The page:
# Returning to seed = 0 gives same results as before
= gen_perlin_art_param(seed=0)
param print(param)
```

```
{'lacunarity': 2.6, 'persistence': 0.82, 'base': 68, 'octaves': 8, 'n_x': 1000, 'n_y': 1000}
{'lacunarity': 1.94, 'persistence': 0.97, 'base': 17, 'octaves': 8, 'n_x': 1000, 'n_y': 1000}
{'lacunarity': 2.6, 'persistence': 0.82, 'base': 68, 'octaves': 8, 'n_x': 1000, 'n_y': 1000}
```

Let’s use this new function to generate 25 outputs from our system. We pass the dictionary containing the parameters to `gen_perlin_2d`

using the `**`

prefix, which will unpack the dictionary and use the items as keyword arguments.

```
# Number of plots to produce
= 25
n_outputs
# Variable for shifting seed values
= 1
starting_seed
# Random scan
for i in range(n_outputs):
# Generate parameters
= i + starting_seed
seed_i = gen_perlin_art_param(seed=seed_i)
param
# Generate data
= gen_perlin_2d(**param)
perlin_data
# Plot
= plot_perlin_art(perlin_data, cmap=cmap, show_plot=False)
fig, ax
ax.set_title(f"seed={seed_i},\n"
f"lacunarity={param['lacunarity']}, "
f"persistence = {param['persistence']}, "
f"base = {param['base']}"
) plt.show()
```

Even though this search was random, we still get similar ranges of outputs as in our grid search, and we also see parameter values that weren’t possible in our original search.

Using our seed, we can reproduce any of these outputs (for example, if we wanted to save it at a higher resolution). Because we also output the parameters that result from that seed, we can also easily experiment with changing the parameters or using different colours. Let’s do so with `seed = 7`

, which I think has an interesting pattern:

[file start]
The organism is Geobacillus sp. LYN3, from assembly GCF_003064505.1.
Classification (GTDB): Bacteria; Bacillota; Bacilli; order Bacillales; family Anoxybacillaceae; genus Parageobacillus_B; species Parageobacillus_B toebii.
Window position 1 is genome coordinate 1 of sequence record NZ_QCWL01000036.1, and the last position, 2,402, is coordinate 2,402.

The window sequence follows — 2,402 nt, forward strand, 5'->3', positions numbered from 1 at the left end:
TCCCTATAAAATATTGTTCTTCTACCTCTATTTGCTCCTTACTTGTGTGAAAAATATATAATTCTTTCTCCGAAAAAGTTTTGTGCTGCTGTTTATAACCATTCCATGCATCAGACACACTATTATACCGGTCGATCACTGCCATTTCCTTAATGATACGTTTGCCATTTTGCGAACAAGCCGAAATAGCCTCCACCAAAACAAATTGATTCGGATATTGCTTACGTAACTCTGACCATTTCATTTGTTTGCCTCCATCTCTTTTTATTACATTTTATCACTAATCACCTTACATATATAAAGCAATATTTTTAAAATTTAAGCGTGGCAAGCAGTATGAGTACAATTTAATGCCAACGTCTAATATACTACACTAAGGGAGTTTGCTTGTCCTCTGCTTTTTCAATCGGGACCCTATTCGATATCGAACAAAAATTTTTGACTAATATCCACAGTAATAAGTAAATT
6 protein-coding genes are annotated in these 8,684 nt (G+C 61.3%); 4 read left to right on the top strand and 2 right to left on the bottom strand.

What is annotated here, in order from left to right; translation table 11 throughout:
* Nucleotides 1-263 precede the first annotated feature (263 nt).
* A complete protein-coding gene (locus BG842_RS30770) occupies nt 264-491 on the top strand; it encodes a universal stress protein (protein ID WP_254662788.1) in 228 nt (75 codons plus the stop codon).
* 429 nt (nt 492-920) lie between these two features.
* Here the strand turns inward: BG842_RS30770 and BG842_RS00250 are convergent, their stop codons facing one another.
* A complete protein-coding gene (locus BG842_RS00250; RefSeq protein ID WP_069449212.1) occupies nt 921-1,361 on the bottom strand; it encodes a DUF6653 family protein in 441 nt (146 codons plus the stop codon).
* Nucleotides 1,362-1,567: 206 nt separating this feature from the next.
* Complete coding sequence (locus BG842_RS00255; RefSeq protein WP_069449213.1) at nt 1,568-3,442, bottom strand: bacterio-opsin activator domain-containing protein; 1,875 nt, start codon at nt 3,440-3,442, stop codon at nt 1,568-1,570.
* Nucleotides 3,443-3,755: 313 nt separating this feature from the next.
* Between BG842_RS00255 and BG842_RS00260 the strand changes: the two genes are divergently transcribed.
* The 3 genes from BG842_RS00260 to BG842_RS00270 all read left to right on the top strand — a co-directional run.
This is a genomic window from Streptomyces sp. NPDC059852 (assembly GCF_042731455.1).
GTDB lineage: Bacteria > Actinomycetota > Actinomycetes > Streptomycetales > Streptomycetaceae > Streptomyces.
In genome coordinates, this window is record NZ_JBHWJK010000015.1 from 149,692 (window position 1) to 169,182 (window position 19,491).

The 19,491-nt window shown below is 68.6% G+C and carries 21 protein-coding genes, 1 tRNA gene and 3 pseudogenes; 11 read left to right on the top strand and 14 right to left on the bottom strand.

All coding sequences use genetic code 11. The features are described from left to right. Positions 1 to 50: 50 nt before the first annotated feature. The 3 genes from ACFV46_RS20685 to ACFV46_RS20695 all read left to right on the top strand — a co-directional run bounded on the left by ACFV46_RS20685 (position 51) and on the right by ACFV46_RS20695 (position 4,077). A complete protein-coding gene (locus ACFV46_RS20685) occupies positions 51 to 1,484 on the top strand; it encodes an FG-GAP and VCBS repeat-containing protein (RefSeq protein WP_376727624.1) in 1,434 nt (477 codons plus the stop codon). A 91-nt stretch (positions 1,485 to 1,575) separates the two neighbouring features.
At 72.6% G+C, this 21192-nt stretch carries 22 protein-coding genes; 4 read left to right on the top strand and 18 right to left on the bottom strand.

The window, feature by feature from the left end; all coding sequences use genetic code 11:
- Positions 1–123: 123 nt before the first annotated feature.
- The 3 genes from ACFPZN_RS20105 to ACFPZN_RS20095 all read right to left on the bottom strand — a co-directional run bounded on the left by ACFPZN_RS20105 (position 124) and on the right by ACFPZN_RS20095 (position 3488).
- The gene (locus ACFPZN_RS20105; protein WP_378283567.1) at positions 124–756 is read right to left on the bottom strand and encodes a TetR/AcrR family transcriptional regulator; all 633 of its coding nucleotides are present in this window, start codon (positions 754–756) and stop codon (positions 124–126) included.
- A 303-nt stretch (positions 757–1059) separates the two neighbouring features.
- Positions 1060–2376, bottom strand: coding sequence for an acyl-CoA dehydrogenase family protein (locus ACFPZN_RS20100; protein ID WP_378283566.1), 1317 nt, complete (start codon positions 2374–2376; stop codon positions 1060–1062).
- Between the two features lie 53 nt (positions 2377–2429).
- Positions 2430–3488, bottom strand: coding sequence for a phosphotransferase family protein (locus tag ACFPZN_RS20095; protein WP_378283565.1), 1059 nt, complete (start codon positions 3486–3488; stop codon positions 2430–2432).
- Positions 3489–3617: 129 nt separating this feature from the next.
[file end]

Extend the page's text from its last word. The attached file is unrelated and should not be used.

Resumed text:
```
= 7
seed
# Original version
= gen_perlin_art_param(seed=seed)
param = gen_perlin_2d(**param)
perlin_data = plot_perlin_art(perlin_data, cmap=cmap)
fig, ax
# Manually change the parameters to decrease persistence
"persistence"] = param["persistence"] / 2
param[= gen_perlin_2d(**param)
perlin_data = plot_perlin_art(perlin_data, cmap=cmap)
fig, ax
# Also change the colourmap
= plot_perlin_art(perlin_data, cmap="twilight") fig, ax
```

When I explore one of my generative art systems, I always run multiple scans. I first use ranges of parameter values that look interesting based on my initial manual explorations. In subsequent scans, I’ll either widen the ranges to explore new parts of parameter space or narrow them to create more outputs from parameters that produce nice effects. You can even make lots of outputs from exactly the same parameter values by only changing the noise generated (e.g., using the `base`

value in our system). Not all of the scan outputs will look nice or even reasonable, especially when pushing parameters to extreme values, but you’ll also often see surprising outputs that look completely different from your initial explorations.

Importantly, changing the scan set up means that the random seeds from the previous scan will produce different parameters, so you can no longer use the seeds to make any earlier outputs. To reproduce all outputs, you’ll need to save the parameters used for each output or the code used for that scan (e.g., using version control or a function that you don’t modify).

## Next steps

We now have a fledgling generative art system, but there are many ways we can extend or modify it. Here are some ideas to explore:

- Add more parameters and the colourmap settings to the scan.
- Create your own custom colourmaps.
- Change the colours and parameters to create natural patterns or shapes, like clouds or islands (see Yvan Scher’s tutorial and this code for inspiration).

We can also add a second data generation step (with additional parameters!) that modifies `perlin_data`

using other approaches:

```
# Generate Perlin data
= 1000